Idaho Congressman Raul Labrador met with folks from across the Treasure Valley at Meridian City Hall last month. His talk focused on three big issues in front of policymakers today - gun control, immigration and the economy.
The last two are interrelated. Immigration reform is good for the economy.
Economic theory and historical evidence show that immigration is good for the U.S. Anyone willing to move to a new country is generally ambitious. Such immigrants help lift living standards and bring faster growth.
In a 2010 study, professor Giovanni Peri of the University of California - Davis and researchers at the Federal Reserve Bank of San Francisco found evidence that immigrants expand the economy's productive capacity, stimulate new investment and boost productivity. Their state-level data on immigration shows that states with higher immigrant worker populations have higher rates of output per worker.
A faster-growing economy makes everyone better off, even the government. Higher economic output brings in more tax revenue, helping reduce the federal budget deficit and stretched state budgets.
Economists have long known that higher productivity is the key to long-run economic growth. Theories of how the economy grows and cross-country studies have shown that higher worker productivity raises our standard of living by lowering product costs and increasing output.
Right now, worker productivity in the U.S. is falling. The Bureau of Labor Statistics reported this month that productivity at nonfarm businesses fell 2 percent in the fourth quarter of 2012. If the U.S. or its member states continue to put up walls against immigrant workers, our output will grow more slowly than elsewhere.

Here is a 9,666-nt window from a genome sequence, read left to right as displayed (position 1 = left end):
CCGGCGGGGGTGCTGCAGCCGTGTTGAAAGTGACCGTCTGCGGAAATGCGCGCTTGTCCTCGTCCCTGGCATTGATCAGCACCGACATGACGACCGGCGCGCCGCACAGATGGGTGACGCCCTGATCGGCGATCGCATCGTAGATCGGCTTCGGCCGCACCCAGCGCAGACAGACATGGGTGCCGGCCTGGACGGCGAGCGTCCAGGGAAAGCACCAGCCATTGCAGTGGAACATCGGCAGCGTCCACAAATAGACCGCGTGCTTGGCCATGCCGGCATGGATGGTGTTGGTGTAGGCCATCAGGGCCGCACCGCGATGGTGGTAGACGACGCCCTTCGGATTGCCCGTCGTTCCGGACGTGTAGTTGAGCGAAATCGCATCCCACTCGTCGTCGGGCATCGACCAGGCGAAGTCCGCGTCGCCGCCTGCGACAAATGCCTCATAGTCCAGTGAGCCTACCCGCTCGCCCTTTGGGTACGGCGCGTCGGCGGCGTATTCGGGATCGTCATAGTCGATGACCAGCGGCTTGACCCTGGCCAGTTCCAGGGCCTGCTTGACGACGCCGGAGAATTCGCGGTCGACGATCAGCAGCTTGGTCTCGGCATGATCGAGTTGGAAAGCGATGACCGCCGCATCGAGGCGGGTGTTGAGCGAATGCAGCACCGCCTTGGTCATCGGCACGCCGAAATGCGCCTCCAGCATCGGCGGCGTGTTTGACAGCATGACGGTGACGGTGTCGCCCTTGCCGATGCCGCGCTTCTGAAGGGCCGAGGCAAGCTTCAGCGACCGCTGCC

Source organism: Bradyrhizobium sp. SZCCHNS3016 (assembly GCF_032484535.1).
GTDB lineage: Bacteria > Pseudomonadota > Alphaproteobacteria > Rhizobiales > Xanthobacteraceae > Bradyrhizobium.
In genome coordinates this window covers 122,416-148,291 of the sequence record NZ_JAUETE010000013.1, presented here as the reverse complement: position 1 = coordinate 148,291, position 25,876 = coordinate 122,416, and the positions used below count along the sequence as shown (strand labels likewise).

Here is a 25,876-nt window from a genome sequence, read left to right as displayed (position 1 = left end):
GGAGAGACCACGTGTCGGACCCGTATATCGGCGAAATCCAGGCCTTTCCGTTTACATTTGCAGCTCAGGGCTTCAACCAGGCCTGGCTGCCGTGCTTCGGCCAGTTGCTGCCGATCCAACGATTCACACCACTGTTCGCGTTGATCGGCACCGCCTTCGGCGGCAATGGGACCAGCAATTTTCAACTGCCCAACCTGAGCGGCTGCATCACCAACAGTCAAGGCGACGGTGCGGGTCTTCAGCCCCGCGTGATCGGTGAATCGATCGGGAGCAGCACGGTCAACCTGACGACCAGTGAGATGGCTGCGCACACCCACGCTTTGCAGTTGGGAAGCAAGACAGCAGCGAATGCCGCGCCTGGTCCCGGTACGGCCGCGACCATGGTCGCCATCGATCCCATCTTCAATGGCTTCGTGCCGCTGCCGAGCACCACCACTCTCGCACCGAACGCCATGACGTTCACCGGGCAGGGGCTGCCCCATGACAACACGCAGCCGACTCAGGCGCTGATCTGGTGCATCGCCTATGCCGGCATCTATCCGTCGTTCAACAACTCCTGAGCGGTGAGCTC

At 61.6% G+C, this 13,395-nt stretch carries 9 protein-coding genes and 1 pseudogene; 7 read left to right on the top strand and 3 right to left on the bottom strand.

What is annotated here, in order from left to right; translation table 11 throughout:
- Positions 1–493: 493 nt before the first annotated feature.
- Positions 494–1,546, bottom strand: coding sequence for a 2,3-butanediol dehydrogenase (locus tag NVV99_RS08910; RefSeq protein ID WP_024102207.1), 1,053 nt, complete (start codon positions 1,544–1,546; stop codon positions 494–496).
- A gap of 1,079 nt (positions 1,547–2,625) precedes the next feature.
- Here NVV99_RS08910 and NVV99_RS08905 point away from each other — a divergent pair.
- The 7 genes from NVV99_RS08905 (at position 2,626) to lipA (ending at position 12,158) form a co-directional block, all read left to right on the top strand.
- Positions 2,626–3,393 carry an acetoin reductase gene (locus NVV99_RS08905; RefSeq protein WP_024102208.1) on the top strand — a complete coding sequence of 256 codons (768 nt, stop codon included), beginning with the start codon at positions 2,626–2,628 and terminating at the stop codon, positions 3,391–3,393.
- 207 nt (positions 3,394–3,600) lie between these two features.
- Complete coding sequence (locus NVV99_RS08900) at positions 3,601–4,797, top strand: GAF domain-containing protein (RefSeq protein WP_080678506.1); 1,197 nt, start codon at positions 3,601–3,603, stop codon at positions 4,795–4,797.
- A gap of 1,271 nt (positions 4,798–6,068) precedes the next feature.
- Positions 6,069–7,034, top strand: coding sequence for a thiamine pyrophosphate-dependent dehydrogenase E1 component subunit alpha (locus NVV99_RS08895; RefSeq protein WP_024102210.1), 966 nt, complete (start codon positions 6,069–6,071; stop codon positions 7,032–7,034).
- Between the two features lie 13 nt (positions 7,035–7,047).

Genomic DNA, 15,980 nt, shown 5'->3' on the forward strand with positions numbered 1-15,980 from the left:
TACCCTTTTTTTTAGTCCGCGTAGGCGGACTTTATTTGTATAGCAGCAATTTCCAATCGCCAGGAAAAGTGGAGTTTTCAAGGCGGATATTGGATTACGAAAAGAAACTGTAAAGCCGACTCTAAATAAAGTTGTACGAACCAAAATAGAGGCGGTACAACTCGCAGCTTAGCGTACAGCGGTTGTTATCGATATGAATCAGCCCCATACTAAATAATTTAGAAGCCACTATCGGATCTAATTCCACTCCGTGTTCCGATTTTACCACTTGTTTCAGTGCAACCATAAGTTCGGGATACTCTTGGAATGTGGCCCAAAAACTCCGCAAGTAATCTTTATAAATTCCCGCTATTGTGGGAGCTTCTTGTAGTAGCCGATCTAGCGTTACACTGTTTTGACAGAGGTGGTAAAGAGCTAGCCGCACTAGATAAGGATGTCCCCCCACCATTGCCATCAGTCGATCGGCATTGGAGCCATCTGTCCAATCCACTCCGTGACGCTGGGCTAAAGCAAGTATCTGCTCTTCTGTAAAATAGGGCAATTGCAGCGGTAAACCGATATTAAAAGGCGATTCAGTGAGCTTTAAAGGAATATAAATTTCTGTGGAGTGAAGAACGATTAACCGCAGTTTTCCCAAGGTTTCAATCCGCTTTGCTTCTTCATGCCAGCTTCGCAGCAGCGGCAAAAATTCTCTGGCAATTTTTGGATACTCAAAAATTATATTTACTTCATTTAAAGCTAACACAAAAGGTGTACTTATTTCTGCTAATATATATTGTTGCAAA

The law must be respected, but we shouldn't be too concerned over how immigrants get to the U.S. They come for the jobs, which the U.S. has been slow to produce as of late.
Immigration, both legal and illegal, rises and falls with job availability. According the most recent study by the Pew Hispanic Research Center, the number of unauthorized immigrants living in the U.S. is unchanged over the last two years and down by 1 million since peaking in 2007.
As long as our economy produces jobs over the long run, many workers will seek our shores through any means possible. Immigration reform must take a long-run view.
Economic theory and historical evidence also support greater international trade and commerce. President Obama is calling for expanded free-trade negotiations with European nations and others. Gov. Butch Otter is traveling to Asia again this year to promote exports and further international trade. If our country is going to support and advocate for the free trade of goods and services throughout the world, why would we not support the free trade of labor?
Labor is a service. If we want other countries to buy the services which we are good at (e.g., technology, entertainment and professional services), we must be willing to buy goods and services for which other countries have a comparative advantage, such as labor.
Immigration reform, like that supported by Labrador and others, is not just the right thing to do for our neighbors. It's good economic policy.
Peter R. Crabb, professor of finance and economics at Northwest Nazarene University in Nampa. email@example.com